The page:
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MathGiven `4^x = 5^(x^2)` applying logarithims on both sides we get `ln(4^x) = ln(5^(x^2))` => `xln(4) = x^2 (ln(5))` => `ln(4) = x (ln(5))` `x = ln(4) / ln(5) = 0.8613` or `x= 0 `

MathGiven `3^(x^2) = 7^(6  x)` applying logarithmics on both sides we get `ln(3^(x^2))=ln(7^(6  x))` => `x^2 ln(3) = (6x)ln(7)` => `x^2 ln(3) = 6*ln(7)  x* ln(7)` => `x^2 ln(3)+x*...

Math`(e^x)^24e^x5=0` Put `e^x=t.` `t^24t5=0` `t^25t+t5=0` `t(t5)+1(t5)=0` `(t5)(t+1)=0` `t=5 or t=1` `e^x = 5 and e^xgt0` Take ln on both sides, we get `x=ln5` `x=1.609`

Math`(e^x)^25e^x+6=0` Put `e^x=t` `t^25t+6=0` `t^23t2t+6=0` `t(t3)2(t3)=0` `(t2)(t3)=0` `t=2 and t=3` `e^x=2 and e^x=3.` `x=ln2 and x=ln3.` `x=0.693 and x=1.099`

Math`500=20(100e^(x/2))` `100e^(x/2)=25 ` `e^(x/2)=75 ` `e^(x/2)=75 ` Take the ln of both sides and bring down the exponent `(x/2)lne=ln75 ` Simplify, `x=8.635 `

Math`400=350(1+e^(x)) ` `1+e^(x)=8/7 ` `e^x=1/7 ` Take the ln of both sides `lne^(x)=ln(1/7) ` Bring down the exponent `xlne=ln(1/7) ` Simplify `x=1.946 `

MathTake the ln of both sides `ln(1+0.065/365)^(365t)=ln4 ` Bring down the exponent `365tln(1+0.065/365)=ln4 ` Simply `t=21.330`

MathTake the ln of both sides `ln(1.0083^(12t))=ln2 ` Bring down the exponent `12tln1.0083=ln2 ` Simplify `t=6.960 `

MathRewrite to `log_e` `log_(e)x=3` `e^3=x` `x=0.0498`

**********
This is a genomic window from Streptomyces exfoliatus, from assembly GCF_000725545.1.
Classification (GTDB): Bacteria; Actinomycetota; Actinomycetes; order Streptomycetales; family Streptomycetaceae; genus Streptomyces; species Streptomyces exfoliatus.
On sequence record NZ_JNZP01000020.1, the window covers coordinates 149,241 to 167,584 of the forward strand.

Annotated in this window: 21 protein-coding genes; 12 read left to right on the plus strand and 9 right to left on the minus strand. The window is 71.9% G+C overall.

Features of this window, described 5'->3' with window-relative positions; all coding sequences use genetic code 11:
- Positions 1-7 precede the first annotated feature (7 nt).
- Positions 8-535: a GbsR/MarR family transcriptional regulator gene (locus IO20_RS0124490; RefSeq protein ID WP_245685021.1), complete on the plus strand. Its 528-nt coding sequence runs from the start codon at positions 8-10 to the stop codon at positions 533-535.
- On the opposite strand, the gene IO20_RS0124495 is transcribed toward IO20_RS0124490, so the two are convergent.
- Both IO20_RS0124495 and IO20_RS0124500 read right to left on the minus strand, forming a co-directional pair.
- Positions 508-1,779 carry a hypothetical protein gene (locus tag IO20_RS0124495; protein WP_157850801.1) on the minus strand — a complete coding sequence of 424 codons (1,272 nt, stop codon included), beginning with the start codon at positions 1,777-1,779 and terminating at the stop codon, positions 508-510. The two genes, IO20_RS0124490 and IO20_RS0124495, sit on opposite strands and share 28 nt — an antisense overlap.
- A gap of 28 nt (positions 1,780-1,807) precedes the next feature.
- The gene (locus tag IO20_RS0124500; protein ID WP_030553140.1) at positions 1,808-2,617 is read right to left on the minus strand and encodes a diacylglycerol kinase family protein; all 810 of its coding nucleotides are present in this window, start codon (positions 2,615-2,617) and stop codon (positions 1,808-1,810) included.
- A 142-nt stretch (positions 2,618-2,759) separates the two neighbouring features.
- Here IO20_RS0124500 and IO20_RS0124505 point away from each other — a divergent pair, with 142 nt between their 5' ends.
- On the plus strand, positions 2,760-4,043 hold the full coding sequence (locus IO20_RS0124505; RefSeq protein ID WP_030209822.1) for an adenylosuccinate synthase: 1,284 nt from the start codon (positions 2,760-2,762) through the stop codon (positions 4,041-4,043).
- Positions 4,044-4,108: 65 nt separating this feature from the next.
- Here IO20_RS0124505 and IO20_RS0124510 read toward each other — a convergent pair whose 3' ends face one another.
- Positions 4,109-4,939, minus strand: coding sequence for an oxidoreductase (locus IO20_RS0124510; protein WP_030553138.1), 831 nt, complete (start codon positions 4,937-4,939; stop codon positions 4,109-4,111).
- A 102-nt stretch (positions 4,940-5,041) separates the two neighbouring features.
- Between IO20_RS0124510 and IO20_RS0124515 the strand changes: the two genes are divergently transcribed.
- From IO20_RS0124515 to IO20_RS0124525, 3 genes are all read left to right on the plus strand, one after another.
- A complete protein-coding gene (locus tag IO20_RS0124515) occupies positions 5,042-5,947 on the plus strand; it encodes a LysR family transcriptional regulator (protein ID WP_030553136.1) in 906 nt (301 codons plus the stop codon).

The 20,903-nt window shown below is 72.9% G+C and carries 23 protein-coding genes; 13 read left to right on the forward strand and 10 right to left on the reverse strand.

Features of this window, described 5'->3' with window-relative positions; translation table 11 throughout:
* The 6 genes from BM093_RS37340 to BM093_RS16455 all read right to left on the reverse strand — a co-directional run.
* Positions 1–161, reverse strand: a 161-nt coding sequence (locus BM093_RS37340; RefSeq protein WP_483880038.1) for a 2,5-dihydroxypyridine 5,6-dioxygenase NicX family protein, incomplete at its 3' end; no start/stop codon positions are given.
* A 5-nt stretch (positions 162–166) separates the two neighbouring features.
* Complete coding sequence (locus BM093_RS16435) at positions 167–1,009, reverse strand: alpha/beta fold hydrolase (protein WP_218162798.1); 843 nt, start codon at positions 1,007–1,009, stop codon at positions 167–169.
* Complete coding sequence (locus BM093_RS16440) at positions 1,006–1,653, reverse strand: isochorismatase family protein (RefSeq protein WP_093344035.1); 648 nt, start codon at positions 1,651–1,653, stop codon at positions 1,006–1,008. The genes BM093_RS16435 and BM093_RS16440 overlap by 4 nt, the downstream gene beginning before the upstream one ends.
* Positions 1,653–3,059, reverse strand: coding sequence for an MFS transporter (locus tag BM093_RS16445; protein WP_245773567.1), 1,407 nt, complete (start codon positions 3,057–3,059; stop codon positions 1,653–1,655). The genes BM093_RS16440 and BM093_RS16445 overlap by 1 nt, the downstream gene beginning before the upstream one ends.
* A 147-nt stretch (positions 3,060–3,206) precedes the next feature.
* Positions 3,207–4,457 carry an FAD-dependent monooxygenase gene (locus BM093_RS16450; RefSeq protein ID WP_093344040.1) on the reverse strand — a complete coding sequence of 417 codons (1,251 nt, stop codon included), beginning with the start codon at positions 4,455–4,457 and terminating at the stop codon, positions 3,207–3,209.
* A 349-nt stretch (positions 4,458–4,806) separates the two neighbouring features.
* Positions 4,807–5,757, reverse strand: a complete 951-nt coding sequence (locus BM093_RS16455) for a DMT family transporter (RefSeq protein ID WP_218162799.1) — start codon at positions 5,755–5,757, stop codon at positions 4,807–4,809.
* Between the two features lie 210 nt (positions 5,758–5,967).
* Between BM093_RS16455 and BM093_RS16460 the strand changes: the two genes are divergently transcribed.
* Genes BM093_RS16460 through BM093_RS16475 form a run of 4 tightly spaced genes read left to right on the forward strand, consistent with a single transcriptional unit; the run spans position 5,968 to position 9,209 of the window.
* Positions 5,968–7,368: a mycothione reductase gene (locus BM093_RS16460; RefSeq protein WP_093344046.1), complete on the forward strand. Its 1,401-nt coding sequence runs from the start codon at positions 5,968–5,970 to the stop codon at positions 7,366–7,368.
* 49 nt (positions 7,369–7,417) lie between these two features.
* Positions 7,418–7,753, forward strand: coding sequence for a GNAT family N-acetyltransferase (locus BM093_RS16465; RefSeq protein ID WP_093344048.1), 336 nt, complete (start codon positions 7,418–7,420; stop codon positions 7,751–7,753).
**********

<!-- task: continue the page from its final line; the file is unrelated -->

MathTake the ln of both sides `lne^x=ln2 ` Bring down the exponent `xlne=ln2 ` `x=ln2 `

MathRewrite as `log_e ` `log_(e)x=1 ` `e^1=x ` `x=0.368 `

MathAssume `log_10 ` `log_(10)x=2 ` `10^2=x ` `x=0.01 `

MathRewrite the given equation ` 4^3=x` `x=64 `

MathRewrite the given equation `5^(1/2)=x ` `x=2.236 `

MathSince the bases are the same, set the exponents equal to each other `x=x^22 ` `0= x^2x2 ` `0=(x2)(x+1) ` `x=2 ` and `x=1 `

MathSince the bases are the same, set the exponents equal to each other `x^23=x2 ` `x^2x1=0 ` Use the quadratic formula `x=0.618 ` and `x=1.618 `

MathDivide both sides by 4 `3^x=5 ` Take the ln of both sides `ln3^x=ln5 ` Bring down the exponent `xln3=ln5 ` `x=ln5/ln3 ` `x=1.465 `

MathDivide both sides by 4 `e^x=91/4 ` Take the ln of both sides and bring down the exponent `xlne=ln(91/4) ` `x=ln(91/4)/lne ` `x=3.125 `

MathAdd 9 to both sides `e^x=28 ` Take the ln of both sides and bring down the exponent `xlne=ln28 ` `x=ln28/lne ` `x=3.332 `

MathSubtract 10 from both sides `6^x=37 ` Take the ln of both sides `ln(6^x)=ln37 ` Bring down the exponent `xln6=ln37 ` `x=ln37/ln6 ` `x=2.015 `

MathTake the ln of both sides `ln(3^(2x))=ln80 ` ` ` Bring down the exponent `2xln3=ln80 ` `x=ln80/(2ln3) ` `x=1.994 `